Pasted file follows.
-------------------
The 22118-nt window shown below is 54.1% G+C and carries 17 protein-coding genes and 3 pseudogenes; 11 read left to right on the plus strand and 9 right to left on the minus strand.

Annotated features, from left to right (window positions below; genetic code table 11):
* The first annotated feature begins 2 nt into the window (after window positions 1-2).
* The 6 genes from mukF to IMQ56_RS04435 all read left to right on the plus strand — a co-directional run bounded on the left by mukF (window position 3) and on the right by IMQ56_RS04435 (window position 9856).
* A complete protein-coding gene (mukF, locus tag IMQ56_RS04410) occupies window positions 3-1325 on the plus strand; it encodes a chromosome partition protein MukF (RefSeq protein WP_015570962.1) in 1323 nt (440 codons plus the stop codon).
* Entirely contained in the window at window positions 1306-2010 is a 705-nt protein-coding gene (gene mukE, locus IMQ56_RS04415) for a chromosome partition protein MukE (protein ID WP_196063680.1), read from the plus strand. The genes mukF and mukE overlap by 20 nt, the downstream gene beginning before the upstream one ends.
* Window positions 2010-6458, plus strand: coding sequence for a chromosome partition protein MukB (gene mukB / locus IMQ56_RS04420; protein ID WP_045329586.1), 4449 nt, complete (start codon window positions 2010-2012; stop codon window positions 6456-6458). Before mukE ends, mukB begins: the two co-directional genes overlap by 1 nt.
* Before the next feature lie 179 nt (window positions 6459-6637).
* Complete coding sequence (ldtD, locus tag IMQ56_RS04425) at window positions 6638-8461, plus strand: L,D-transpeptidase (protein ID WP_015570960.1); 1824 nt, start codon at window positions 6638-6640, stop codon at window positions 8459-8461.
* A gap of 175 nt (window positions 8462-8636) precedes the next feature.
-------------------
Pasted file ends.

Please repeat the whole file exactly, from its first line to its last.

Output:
The 22118-nt window shown below is 54.1% G+C and carries 17 protein-coding genes and 3 pseudogenes; 11 read left to right on the plus strand and 9 right to left on the minus strand.

Annotated features, from left to right (window positions below; genetic code table 11):
* The first annotated feature begins 2 nt into the window (after window positions 1-2).
* The 6 genes from mukF to IMQ56_RS04435 all read left to right on the plus strand — a co-directional run bounded on the left by mukF (window position 3) and on the right by IMQ56_RS04435 (window position 9856).
* A complete protein-coding gene (mukF, locus tag IMQ56_RS04410) occupies window positions 3-1325 on the plus strand; it encodes a chromosome partition protein MukF (RefSeq protein WP_015570962.1) in 1323 nt (440 codons plus the stop codon).
* Entirely contained in the window at window positions 1306-2010 is a 705-nt protein-coding gene (gene mukE, locus IMQ56_RS04415) for a chromosome partition protein MukE (protein ID WP_196063680.1), read from the plus strand. The genes mukF and mukE overlap by 20 nt, the downstream gene beginning before the upstream one ends.
* Window positions 2010-6458, plus strand: coding sequence for a chromosome partition protein MukB (gene mukB / locus IMQ56_RS04420; protein ID WP_045329586.1), 4449 nt, complete (start codon window positions 2010-2012; stop codon window positions 6456-6458). Before mukE ends, mukB begins: the two co-directional genes overlap by 1 nt.
* Before the next feature lie 179 nt (window positions 6459-6637).
* Complete coding sequence (ldtD, locus tag IMQ56_RS04425) at window positions 6638-8461, plus strand: L,D-transpeptidase (protein ID WP_015570960.1); 1824 nt, start codon at window positions 6638-6640, stop codon at window positions 8459-8461.
* A gap of 175 nt (window positions 8462-8636) precedes the next feature.